Skip to main content Accessibility help
×
Home
Hostname: page-component-55597f9d44-fnprw Total loading time: 0.298 Render date: 2022-08-10T08:24:34.459Z Has data issue: true Feature Flags: { "shouldUseShareProductTool": true, "shouldUseHypothesis": true, "isUnsiloEnabled": true, "useRatesEcommerce": false, "useNewApi": true } hasContentIssue true

Encounters with Trees: A Life with Leaves in the Brisbane Suburbs

Published online by Cambridge University Press:  12 December 2012

Get access

Extract

Ten years ago, a colleague and I co-wrote an article about the Bunya pine tree in Queensland's literary history. In the course of our joint research, we made an interesting and surprising discovery: that there appeared to be two separate and distinct ways of seeing or imagining the Bunya in early Queensland literature – there were, in effect, two different Bunyas. One was the Romantic Bunya, a dark, gloomy, threatening tree, overwhelming in size, and sublime in its capacity to elicit awe and even terror from those nervous European explorers who found themselves surrounded by them. This is the Bunya described in Leichhardt's letters and in the novels of Rosa Praed, for whom it evoked anxieties about cannibalism among the Aboriginal tribes who gathered at the triennial feast.

Type
Articles
Copyright
Copyright © Cambridge University Press 2012

Access options

Get access to the full version of this content by using one of the access options below. (Log in options will check for institutional or personal access. Content may require purchase if you do not have access.)

References

Endnote

1 Buckridge, Patrick and McKay, Belinda, ‘Literary imaginings of the Bunya’, Queensland Review 9.2 (2002), 6580Google Scholar.

Save article to Kindle

To save this article to your Kindle, first ensure coreplatform@cambridge.org is added to your Approved Personal Document E-mail List under your Personal Document Settings on the Manage Your Content and Devices page of your Amazon account. Then enter the ‘name’ part of your Kindle email address below. Find out more about saving to your Kindle.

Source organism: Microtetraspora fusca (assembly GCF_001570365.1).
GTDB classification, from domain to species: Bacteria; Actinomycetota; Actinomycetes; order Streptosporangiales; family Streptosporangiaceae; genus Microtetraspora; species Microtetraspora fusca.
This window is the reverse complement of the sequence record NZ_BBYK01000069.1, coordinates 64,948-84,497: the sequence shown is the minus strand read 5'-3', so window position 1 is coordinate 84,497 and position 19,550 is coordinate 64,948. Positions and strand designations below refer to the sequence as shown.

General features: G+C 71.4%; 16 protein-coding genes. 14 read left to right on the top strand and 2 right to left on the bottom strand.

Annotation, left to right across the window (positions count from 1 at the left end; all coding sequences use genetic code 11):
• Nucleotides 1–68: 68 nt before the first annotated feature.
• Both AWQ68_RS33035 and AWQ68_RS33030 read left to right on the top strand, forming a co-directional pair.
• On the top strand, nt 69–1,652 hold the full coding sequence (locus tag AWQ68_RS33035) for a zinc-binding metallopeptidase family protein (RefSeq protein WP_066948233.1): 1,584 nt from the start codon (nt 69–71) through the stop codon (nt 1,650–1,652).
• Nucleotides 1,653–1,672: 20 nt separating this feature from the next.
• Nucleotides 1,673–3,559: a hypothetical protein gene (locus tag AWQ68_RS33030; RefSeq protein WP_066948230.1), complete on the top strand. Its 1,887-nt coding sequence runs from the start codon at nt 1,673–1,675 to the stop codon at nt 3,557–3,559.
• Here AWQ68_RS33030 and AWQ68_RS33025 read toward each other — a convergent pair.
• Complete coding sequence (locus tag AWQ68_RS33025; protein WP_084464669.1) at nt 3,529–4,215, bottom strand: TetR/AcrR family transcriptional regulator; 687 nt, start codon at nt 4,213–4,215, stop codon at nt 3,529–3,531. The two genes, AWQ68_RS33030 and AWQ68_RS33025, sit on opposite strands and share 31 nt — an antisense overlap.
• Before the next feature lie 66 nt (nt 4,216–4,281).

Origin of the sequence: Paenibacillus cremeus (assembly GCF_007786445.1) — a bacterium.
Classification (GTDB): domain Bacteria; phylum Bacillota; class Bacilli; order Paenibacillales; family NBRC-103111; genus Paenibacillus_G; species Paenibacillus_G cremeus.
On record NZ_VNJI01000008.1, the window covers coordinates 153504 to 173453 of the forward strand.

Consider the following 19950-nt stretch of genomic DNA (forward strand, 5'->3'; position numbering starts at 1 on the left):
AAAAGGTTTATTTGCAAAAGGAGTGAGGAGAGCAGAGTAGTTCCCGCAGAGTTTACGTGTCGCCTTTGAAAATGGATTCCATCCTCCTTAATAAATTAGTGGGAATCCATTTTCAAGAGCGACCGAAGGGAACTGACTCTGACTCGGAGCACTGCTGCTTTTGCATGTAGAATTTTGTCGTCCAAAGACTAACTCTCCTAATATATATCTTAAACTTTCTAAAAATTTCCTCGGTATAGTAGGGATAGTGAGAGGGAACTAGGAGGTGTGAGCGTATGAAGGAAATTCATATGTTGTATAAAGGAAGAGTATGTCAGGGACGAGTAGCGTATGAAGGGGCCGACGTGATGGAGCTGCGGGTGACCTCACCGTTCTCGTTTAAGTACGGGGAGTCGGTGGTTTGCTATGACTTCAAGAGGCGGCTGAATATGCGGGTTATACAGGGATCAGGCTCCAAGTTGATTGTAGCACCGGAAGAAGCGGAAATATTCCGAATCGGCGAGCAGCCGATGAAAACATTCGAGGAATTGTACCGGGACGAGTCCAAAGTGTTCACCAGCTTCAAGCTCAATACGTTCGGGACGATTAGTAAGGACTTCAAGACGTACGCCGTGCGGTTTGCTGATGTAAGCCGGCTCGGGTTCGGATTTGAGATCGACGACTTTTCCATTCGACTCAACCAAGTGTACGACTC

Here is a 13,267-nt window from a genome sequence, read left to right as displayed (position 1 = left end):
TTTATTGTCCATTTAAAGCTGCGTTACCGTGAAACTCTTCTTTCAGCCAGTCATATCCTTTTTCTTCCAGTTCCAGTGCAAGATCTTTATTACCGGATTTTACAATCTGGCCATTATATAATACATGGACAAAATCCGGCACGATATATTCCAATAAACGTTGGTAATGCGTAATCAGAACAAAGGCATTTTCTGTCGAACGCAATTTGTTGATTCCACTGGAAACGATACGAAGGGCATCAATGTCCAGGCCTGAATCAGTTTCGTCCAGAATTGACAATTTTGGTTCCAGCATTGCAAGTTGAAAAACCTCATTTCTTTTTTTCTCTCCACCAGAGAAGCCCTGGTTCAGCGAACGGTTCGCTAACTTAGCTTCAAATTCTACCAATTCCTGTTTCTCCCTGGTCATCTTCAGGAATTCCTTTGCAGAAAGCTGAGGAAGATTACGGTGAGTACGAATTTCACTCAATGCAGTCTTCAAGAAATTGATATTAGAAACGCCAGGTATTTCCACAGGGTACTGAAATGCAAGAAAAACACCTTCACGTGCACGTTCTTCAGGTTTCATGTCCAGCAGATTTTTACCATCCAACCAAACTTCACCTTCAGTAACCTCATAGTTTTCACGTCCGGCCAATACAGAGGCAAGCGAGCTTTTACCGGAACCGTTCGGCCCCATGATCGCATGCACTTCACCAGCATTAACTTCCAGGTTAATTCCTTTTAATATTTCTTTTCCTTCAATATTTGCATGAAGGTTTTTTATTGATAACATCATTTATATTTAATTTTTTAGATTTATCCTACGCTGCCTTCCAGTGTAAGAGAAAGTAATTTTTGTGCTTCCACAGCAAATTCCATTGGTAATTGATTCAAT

Note you can select to save to either the @free.kindle.com or @kindle.com variations. ‘@free.kindle.com’ emails are free but can only be saved to your device when it is connected to wi-fi. ‘@kindle.com’ emails can be delivered even when you are not connected to wi-fi, but note that service fees apply.

Find out more about the Kindle Personal Document Service.

Encounters with Trees: A Life with Leaves in the Brisbane Suburbs
Available formats
×

Save article to Dropbox

To save this article to your Dropbox account, please select one or more formats and confirm that you agree to abide by our usage policies. If this is the first time you used this feature, you will be asked to authorise Cambridge Core to connect with your Dropbox account. Find out more about saving content to Dropbox.

Encounters with Trees: A Life with Leaves in the Brisbane Suburbs
Available formats
×

Save article to Google Drive

To save this article to your Google Drive account, please select one or more formats and confirm that you agree to abide by our usage policies. If this is the first time you used this feature, you will be asked to authorise Cambridge Core to connect with your Google Drive account. Find out more about saving content to Google Drive.

Encounters with Trees: A Life with Leaves in the Brisbane Suburbs
Available formats
×
×

Reply to: Submit a response

Please enter your response.

Your details

Please enter a valid email address.

Conflicting interests

Do you have any conflicting interests? *